Birth control. On this, libertarians win the freedom battle, hands down. Why? Both libertarians and democrats support birth control (including Plan B), but libertarians take it a step further.  Libertarians would like to remove restrictions on oral contraceptive (the pill).  This would save millions of dollars for millions of women and make it more affordable than ever before. Again, it is your body, why do you have to see a doctor for refilling a prescription again and again? Especially when the statistics for the safety of “the pill” are indisputable.

Equality in the work place. This one is a bit more difficult to address and doing so in a paragraph, when volumes of research exist on the subject (some conflicting), seems absurd. That being said, I believe women are becoming acutely intrinsic to our nation’s future as a superpower as more and more businesses embrace technology and highly-skilled positions within an organization. The problem: the complexities that exist with employment and discrimination law encourage businesses to “hedge their bets” before interviewing women for high skill positions. I firmly believe laws that give special standing to individuals in the work place only lead to furthered inequality. The ‘pay gap’ exists due to legitimate reasons beyond just bigotry: chosen profession, more women in lower paying jobs, fewer women with engineering degrees, fewer hours worked, taking time off for children, and the like. Time has a great article on it: http://ideas.time.com/2013/03/07/the-pay-gap-is-not-as-bad-as-you-and-sheryl-sandberg-think/

Truthfully, preferential treatment of any kind is wrong and leads to women’s economic disenfranchisement. It was wrong with women, it was wrong with blacks – it is always wrong. Wrong, wrong, wrong.  If we truly wish to embrace the concept of women’s equality in the work place – we need to start treating them as they are equals, not a special protected class.

Libertarian philosophy demands just that: no employment coercion of any kind. When you make it to a prestigious university or get that dream job, no one can tell you it’s due to ‘the system’ giving it to you. You earned it, regardless of the challenges present, and that is how we must begin treating women: as a person worthy of respect and an individual who does not need a patronizing parent to ‘protect’ and treat women as a protected class? Do away with the patriarchal society telling you what you should and should not do: be your own person and let’s start treating each other with respect – that’s the beauty of liberty.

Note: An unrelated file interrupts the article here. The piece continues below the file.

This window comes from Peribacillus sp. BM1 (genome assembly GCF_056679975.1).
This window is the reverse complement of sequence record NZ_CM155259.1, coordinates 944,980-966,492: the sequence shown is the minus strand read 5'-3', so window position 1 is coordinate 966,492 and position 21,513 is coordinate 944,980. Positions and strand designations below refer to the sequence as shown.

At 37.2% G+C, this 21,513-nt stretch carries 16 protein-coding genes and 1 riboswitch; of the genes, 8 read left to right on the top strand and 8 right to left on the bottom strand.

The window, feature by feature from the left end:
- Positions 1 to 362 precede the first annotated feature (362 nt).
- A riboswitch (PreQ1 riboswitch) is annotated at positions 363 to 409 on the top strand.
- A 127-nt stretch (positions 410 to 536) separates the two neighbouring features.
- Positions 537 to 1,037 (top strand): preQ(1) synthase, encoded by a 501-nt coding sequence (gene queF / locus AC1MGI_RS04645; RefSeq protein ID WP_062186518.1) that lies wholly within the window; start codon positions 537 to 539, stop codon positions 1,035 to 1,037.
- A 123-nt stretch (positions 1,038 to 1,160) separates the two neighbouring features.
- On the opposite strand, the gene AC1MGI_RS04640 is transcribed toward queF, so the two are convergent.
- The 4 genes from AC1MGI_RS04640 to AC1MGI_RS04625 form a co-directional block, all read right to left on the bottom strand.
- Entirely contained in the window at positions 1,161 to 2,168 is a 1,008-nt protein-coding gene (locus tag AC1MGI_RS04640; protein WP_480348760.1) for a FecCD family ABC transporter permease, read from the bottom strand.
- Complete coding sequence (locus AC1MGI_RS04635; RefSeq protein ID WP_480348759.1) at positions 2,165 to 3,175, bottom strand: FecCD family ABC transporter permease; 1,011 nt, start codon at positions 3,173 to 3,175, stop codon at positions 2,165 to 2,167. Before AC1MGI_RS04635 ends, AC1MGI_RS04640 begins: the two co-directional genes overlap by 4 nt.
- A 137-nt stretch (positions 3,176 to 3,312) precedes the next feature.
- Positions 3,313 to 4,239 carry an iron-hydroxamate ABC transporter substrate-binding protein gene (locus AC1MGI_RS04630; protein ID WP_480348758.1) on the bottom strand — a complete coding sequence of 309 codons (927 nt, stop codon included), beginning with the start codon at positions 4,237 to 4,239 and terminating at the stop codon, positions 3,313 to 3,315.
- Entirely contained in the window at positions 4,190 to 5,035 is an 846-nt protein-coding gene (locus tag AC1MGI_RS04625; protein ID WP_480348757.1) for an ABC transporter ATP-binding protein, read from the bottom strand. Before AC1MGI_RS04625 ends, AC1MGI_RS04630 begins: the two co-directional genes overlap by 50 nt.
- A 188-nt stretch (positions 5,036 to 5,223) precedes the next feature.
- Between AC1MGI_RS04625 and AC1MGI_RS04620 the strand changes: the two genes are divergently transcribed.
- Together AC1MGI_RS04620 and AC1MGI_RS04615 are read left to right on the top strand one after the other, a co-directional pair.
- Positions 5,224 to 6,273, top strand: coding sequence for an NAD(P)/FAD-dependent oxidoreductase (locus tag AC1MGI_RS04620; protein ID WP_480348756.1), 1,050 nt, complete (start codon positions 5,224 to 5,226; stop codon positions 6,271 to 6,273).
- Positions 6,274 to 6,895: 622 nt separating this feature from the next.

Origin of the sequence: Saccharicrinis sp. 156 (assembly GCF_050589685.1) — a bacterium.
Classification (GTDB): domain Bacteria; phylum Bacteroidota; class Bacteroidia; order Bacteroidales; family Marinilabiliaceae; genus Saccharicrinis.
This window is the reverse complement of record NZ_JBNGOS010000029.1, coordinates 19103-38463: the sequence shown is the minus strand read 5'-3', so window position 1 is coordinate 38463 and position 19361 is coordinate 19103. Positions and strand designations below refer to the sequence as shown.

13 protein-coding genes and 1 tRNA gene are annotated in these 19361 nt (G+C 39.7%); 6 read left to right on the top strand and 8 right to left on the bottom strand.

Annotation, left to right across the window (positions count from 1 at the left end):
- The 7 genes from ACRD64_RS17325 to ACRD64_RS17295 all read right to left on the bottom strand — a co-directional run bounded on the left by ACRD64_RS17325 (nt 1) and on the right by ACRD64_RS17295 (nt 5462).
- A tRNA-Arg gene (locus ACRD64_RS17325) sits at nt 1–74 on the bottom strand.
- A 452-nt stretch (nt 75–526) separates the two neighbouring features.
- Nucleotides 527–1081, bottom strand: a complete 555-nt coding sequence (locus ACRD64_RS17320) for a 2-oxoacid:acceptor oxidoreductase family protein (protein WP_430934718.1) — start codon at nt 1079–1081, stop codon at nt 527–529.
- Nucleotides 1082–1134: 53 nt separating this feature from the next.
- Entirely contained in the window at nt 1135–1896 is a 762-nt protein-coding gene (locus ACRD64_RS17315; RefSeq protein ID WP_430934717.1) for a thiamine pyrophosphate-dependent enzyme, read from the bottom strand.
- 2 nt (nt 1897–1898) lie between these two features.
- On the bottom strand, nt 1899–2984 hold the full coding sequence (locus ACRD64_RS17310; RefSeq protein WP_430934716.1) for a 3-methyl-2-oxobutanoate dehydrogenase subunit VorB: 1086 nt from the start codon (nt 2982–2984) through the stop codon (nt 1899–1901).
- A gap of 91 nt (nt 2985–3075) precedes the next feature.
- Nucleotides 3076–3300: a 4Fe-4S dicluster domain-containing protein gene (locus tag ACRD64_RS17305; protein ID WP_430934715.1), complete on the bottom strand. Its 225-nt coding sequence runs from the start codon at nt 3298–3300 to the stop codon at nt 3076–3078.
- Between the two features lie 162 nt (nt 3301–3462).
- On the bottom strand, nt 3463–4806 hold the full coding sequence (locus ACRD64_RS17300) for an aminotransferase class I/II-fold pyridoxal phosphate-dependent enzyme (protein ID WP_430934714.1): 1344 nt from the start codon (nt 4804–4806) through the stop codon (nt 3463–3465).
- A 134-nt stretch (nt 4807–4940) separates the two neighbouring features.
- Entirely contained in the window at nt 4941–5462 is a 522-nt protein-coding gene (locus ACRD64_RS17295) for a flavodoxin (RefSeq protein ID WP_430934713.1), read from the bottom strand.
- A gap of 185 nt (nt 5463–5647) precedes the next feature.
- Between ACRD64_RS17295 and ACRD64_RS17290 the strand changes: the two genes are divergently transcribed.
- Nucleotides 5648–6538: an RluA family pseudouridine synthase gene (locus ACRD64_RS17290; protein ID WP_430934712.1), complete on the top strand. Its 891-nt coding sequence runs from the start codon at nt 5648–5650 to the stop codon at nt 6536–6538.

Prostitution.  Prostitution in most places is illegal, and therefore, operated by criminals, pimps, and fueled by human trafficking that entraps women into a life of slavery outside our lawful society. These dark holes that trap these women are dangerous lifestyle – but we can change that. Legalize prostitution. If it is no longer a crime to be a prostitute, it will make pimps and human traffickers obsolete over-night. Now, sex can be bought and sold on an open market with government regulation of the industry. When a prostitute is raped, she can now go to the police without fear of being charged with a crime. If you believe your body is your right and no one else’s, advocate for the legalization of prostitution even if it is something you personally oppose.  Free women (and men, as well) can do with their bodies as they please – is a basic right and one that isn’t supported by the Republican or Democrat platforms: if you want the right to your body, libertarian is the way to go.

Sexual violence. This one is the worst of all the topics I’m going to address. Rape. It is an ugly, terrible word that denotes a violent and evil crime perpetrated by criminals against people. More often than not, it targets women and women represent the majority of victims making. If you are a woman, understand the police cannot stop rape from happening, nor will any amount of ‘sexual violence walks’ or ad campaigning.

Rape is not committed by misguided male lovers. Rape is a crime of violence and dehumanization, treating the other person as an object, against their will, to satisfy personal lust, or worse, the need to hurt and humiliate someone deeply. Regardless of emotion or intent, the crime is still violent. There is no ‘gentle rape’ or ‘kinda rape’. Rape is rape and these violent criminals must be stopped and persecuted. Women must stop being treated like children after the incident and empowered to seek justice against their assailants. But even more so: we need to empower women to protect themselves.

I’ve heard that women should not fight rape – instead, “go along with the rape”or they will “make it worse”. No. No. NO NO NO! This is absurd and only serves to promote rape culture – fight to the last breath and do everything in your power to resist every step of the way.  Guns give women an advantage against their male assailants.  Unfortunately, many states enforcing strict gun control laws and waiting periods before the lawful purchase of a gun – as if a man who intends on raping his girlfriend will wait until his victim possesses a gun to protect herself.

Want to curb violence against women?  Let’s level the playing field.  Support the right of all women to carry hand guns, tasers, mace, and switch blades.  Did you know that 2/3 of all rapes occur by someone the victim knows? A flick of the wrist from the switch blade in a pocket can make an unwanted assault short-lived, indeed.  If sexual violence against women concerns you, libertarian freedom is the solution.

Vote libertarian for women’s rights; for everyone’s rights.

Increasing minimum wage helps the poor, right?